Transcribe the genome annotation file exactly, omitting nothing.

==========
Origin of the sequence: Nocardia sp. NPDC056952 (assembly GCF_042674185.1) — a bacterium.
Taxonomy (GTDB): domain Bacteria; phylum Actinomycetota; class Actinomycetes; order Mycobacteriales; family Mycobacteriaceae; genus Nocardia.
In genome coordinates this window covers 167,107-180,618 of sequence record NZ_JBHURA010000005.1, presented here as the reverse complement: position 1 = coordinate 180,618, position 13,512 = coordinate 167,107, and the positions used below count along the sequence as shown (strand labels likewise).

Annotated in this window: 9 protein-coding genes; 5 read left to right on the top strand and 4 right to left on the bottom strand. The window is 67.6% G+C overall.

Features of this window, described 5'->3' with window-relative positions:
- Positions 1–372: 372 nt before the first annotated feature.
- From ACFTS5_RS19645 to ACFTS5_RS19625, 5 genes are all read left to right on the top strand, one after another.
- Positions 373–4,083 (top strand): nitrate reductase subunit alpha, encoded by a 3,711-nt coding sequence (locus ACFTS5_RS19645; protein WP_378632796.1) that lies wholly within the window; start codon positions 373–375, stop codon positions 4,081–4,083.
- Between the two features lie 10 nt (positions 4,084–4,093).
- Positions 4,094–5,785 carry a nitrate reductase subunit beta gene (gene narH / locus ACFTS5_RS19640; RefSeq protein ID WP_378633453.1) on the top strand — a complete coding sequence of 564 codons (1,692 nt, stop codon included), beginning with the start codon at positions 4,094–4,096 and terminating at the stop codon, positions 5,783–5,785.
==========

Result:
Origin of the sequence: Nocardia sp. NPDC056952 (assembly GCF_042674185.1) — a bacterium.
Taxonomy (GTDB): domain Bacteria; phylum Actinomycetota; class Actinomycetes; order Mycobacteriales; family Mycobacteriaceae; genus Nocardia.
In genome coordinates this window covers 167,107-180,618 of sequence record NZ_JBHURA010000005.1, presented here as the reverse complement: position 1 = coordinate 180,618, position 13,512 = coordinate 167,107, and the positions used below count along the sequence as shown (strand labels likewise).

Annotated in this window: 9 protein-coding genes; 5 read left to right on the top strand and 4 right to left on the bottom strand. The window is 67.6% G+C overall.

Features of this window, described 5'->3' with window-relative positions:
- Positions 1–372: 372 nt before the first annotated feature.
- From ACFTS5_RS19645 to ACFTS5_RS19625, 5 genes are all read left to right on the top strand, one after another.
- Positions 373–4,083 (top strand): nitrate reductase subunit alpha, encoded by a 3,711-nt coding sequence (locus ACFTS5_RS19645; protein WP_378632796.1) that lies wholly within the window; start codon positions 373–375, stop codon positions 4,081–4,083.
- Between the two features lie 10 nt (positions 4,084–4,093).
- Positions 4,094–5,785 carry a nitrate reductase subunit beta gene (gene narH / locus ACFTS5_RS19640; RefSeq protein ID WP_378633453.1) on the top strand — a complete coding sequence of 564 codons (1,692 nt, stop codon included), beginning with the start codon at positions 4,094–4,096 and terminating at the stop codon, positions 5,783–5,785.